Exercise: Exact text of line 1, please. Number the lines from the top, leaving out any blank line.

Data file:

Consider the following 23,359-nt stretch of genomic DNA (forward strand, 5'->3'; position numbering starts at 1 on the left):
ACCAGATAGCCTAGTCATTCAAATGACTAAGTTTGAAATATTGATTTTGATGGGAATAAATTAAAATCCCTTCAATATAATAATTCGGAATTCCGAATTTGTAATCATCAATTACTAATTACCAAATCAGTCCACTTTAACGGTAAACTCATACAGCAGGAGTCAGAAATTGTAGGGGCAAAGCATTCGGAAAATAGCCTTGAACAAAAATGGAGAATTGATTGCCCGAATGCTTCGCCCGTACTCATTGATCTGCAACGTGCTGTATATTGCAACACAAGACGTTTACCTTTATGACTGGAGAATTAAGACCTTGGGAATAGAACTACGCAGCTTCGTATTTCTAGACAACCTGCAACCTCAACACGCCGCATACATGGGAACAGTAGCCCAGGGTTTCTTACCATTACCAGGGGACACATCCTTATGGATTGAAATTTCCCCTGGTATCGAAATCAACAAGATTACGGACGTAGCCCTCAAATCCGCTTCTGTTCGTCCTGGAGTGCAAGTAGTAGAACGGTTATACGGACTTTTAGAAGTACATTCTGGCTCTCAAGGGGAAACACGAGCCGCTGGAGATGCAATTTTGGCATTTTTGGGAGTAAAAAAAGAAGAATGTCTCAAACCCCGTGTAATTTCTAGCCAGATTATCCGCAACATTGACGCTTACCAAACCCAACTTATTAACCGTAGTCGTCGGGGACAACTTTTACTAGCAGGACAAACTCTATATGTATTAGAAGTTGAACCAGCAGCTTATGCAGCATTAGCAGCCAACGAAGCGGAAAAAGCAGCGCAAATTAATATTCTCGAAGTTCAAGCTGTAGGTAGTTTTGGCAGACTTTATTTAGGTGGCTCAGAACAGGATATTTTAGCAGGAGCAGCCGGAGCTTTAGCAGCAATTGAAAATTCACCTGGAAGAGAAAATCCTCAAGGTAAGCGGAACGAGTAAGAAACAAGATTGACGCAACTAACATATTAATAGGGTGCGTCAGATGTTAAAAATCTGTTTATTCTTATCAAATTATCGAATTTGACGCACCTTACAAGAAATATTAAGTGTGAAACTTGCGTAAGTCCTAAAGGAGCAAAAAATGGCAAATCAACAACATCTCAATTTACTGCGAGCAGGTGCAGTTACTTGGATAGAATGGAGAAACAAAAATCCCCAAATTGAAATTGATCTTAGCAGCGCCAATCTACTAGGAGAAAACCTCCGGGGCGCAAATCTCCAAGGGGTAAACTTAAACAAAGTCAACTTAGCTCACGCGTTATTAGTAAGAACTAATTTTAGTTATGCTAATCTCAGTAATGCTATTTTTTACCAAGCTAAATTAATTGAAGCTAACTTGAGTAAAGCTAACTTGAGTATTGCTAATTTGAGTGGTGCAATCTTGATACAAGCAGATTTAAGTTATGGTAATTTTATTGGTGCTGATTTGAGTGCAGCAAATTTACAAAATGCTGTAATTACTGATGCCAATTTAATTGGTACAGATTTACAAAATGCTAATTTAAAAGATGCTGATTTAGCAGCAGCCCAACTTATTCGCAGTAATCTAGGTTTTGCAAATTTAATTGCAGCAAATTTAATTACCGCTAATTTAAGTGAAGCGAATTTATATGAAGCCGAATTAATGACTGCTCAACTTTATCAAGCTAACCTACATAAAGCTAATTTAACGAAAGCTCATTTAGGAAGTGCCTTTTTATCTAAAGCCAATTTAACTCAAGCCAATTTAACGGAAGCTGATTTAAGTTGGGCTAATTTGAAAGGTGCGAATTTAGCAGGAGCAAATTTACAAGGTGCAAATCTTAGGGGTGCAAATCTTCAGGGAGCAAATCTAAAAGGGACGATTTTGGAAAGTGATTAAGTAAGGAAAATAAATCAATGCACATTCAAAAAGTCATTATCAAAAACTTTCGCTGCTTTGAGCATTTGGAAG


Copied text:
Consider the following 23,359-nt stretch of genomic DNA (forward strand, 5'->3'; position numbering starts at 1 on the left):